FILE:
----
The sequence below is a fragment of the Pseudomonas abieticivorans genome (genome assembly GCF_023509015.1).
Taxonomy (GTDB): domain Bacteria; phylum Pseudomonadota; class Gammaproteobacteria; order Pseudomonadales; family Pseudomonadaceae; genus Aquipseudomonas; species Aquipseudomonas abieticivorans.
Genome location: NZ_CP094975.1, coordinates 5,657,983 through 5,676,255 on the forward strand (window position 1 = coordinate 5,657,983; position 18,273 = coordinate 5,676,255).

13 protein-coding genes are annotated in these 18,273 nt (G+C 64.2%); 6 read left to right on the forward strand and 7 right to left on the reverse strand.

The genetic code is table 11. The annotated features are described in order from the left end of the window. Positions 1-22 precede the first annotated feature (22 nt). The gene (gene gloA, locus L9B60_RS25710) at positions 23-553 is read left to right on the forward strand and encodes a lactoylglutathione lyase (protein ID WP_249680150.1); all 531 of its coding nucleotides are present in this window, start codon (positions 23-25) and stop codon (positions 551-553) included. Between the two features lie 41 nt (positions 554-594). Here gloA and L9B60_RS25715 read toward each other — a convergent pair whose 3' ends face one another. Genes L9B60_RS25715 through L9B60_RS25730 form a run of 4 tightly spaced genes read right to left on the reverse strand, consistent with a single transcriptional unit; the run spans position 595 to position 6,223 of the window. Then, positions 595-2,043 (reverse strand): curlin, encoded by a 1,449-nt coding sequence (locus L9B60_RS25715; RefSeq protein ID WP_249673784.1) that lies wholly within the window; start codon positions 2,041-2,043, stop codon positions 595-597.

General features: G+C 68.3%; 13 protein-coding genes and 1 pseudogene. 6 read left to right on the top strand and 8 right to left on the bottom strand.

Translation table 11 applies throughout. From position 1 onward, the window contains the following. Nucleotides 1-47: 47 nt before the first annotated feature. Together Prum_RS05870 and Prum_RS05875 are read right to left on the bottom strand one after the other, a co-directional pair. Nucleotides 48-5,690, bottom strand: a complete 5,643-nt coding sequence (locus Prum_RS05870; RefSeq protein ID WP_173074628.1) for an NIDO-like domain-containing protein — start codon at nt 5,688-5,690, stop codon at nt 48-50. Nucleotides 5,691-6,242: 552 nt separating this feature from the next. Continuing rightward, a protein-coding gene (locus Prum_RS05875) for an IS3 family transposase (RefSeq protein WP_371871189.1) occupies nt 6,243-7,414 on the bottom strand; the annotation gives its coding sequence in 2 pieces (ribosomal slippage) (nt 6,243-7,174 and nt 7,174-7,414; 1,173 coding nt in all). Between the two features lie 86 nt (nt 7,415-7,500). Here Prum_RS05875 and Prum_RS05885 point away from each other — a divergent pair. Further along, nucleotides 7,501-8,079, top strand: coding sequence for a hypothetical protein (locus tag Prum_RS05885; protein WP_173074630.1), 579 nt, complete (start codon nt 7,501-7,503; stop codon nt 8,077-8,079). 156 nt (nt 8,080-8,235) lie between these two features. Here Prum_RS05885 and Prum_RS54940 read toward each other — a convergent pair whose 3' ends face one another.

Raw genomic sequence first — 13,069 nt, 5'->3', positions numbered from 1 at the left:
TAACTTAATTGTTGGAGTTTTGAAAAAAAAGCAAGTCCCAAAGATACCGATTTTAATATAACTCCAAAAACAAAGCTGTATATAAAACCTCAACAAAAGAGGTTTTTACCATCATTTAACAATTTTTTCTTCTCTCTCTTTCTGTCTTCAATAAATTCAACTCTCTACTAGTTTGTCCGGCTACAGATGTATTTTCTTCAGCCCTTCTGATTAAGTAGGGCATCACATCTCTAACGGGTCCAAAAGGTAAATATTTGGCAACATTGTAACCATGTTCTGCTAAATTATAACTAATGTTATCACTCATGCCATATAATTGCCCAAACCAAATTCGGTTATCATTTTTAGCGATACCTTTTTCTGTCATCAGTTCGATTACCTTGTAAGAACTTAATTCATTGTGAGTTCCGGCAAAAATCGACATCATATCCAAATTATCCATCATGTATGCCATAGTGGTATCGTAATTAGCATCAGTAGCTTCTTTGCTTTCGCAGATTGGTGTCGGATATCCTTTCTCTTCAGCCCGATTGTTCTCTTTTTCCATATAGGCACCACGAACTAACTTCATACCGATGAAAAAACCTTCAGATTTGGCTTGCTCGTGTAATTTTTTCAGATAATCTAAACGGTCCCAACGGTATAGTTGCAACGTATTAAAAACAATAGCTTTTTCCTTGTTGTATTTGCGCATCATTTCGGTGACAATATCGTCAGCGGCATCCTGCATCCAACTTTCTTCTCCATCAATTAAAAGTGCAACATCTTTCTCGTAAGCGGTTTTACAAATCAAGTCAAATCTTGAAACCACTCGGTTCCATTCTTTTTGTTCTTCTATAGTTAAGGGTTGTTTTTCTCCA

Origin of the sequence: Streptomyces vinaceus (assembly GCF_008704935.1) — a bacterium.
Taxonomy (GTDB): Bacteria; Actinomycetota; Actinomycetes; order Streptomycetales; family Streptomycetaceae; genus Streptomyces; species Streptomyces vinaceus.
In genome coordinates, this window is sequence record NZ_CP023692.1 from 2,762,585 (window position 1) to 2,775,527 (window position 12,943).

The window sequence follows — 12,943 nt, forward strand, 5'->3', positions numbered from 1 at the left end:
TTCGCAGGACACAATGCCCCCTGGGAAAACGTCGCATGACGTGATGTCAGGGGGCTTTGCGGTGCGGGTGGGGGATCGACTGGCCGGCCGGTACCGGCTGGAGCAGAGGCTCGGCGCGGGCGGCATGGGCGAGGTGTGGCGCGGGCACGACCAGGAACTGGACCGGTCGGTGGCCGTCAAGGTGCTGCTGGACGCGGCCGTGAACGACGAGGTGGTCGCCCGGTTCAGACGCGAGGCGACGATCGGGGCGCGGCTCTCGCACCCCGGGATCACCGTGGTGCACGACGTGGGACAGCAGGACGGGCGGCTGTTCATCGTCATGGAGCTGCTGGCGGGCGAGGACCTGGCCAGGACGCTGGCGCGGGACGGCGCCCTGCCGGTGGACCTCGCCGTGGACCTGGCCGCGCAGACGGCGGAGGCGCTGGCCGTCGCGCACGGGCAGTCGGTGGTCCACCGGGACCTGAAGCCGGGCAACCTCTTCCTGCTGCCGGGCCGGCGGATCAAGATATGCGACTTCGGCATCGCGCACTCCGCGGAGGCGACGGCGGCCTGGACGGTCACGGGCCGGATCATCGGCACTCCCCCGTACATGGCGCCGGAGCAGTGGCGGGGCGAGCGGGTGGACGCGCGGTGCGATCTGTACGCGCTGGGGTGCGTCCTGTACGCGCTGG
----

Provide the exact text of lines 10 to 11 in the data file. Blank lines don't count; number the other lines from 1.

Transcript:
Origin of the sequence: Streptomyces vinaceus (assembly GCF_008704935.1) — a bacterium.
Taxonomy (GTDB): Bacteria; Actinomycetota; Actinomycetes; order Streptomycetales; family Streptomycetaceae; genus Streptomyces; species Streptomyces vinaceus.